The opposing sides in today’s culture wars argue from either the belief that 1) homosexuality is normal and acceptable or 2) that homosexuality is neither normal nor acceptable. The former position is what I call the normal/identity model. Its underlying proposition is that homosexuality is a normal variation of human expression. This position rejects historical cultural beliefs that homosexuality represents either illness or immorality. The acceptance of one’s normal homosexual orientation is regarded as a distinguishing feature of a gay or lesbian identity. This position further defines individuals with a gay or lesbian identity as members of a sexual minority. As members of a minority, this position holds, gay men and lesbians need protection from discrimination by the heterosexual majority.

The opposing position in this debate adheres to what I call the illness/behavior model. One of its central tenets is a forceful rejection of the normal/identity model. This position regards any open expressions of homosexuality as pathognomonic of psychiatric illness, a moral failing, or both. A normal identity cannot be created from illness or sin, nor does it provide the basis for defining membership in a (sexual) minority group. Thus, those who engage in homosexual behavior are not akin to racial, ethnic or religious minorities (Drescher, 2002a, 2002b).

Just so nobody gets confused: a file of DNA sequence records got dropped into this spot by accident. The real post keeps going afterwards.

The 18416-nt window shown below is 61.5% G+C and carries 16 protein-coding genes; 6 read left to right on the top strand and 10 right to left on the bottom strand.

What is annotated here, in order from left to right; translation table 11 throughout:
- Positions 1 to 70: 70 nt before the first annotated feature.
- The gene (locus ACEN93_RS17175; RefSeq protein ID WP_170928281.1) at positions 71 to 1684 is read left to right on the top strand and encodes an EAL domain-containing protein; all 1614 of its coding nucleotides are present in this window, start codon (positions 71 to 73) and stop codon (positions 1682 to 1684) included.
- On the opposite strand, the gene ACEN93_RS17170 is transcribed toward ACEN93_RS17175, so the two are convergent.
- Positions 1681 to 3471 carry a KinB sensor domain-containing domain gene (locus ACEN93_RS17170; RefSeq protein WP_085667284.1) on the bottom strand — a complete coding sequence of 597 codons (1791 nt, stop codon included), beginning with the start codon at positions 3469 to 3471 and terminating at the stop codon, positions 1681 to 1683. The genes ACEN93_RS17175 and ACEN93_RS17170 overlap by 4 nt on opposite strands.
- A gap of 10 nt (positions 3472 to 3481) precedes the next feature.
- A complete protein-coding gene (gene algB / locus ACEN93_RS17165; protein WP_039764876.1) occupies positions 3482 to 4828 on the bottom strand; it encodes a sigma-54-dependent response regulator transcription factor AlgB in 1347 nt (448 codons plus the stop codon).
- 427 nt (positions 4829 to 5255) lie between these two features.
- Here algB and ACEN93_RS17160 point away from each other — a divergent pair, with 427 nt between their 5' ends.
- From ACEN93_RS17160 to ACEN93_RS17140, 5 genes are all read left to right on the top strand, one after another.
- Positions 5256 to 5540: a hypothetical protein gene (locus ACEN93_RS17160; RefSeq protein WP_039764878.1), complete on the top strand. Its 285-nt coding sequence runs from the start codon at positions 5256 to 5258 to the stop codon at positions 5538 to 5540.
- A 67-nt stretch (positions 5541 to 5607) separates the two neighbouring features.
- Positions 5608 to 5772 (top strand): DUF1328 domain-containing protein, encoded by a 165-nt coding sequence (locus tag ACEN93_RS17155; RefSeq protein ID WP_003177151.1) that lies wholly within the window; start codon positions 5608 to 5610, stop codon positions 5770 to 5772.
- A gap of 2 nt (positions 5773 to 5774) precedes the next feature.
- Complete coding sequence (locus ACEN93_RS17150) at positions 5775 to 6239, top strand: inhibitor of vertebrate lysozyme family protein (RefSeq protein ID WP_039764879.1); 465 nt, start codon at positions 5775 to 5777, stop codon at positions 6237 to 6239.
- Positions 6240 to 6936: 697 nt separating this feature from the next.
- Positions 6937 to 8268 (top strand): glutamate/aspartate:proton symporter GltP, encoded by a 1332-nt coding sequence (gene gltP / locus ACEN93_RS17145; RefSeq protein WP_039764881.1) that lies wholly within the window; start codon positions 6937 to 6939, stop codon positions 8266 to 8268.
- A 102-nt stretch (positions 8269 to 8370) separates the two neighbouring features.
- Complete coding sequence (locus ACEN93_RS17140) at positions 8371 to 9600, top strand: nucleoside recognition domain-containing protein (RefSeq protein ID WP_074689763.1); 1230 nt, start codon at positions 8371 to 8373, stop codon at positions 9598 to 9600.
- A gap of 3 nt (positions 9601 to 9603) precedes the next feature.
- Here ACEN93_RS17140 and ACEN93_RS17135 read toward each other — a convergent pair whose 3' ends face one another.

After 1973, the illness/behavior model was gradually marginalized from the mental health mainstream. However, it was born again elsewhere as the clinical argument that homosexuality is an illness meshed seamlessly with a social-conservative, political message: homosexuality is a “behavior,” not an “identity.” Further, if homosexual behavior can be changed in just one person, then gay people cannot be considered a minority entitled to legislative protections.

What is the role of religious fundamentalisms in this process?

As a tactic in the culture wars, historic psychoanalytic theories of immaturity and pathology – now discarded by the mental health mainstream – have been adopted by many religious denominations that were struggling to temper their compassion for homosexual individuals with their historic, antihomosexual traditions of outright condemnation. This process led some religions to adopt a modern moral imperative to “love the sinner but hate the sin.” From this contemporary religious perspective, a gay man or woman does not have to be automatically expelled or shunned by their community of faith. Instead they are embraced if they will renounce their homosexuality and seek to “cure” it. This changing environment led to a growing movement of religiously based self-help groups for individuals who refer to themselves as “ex-gay.”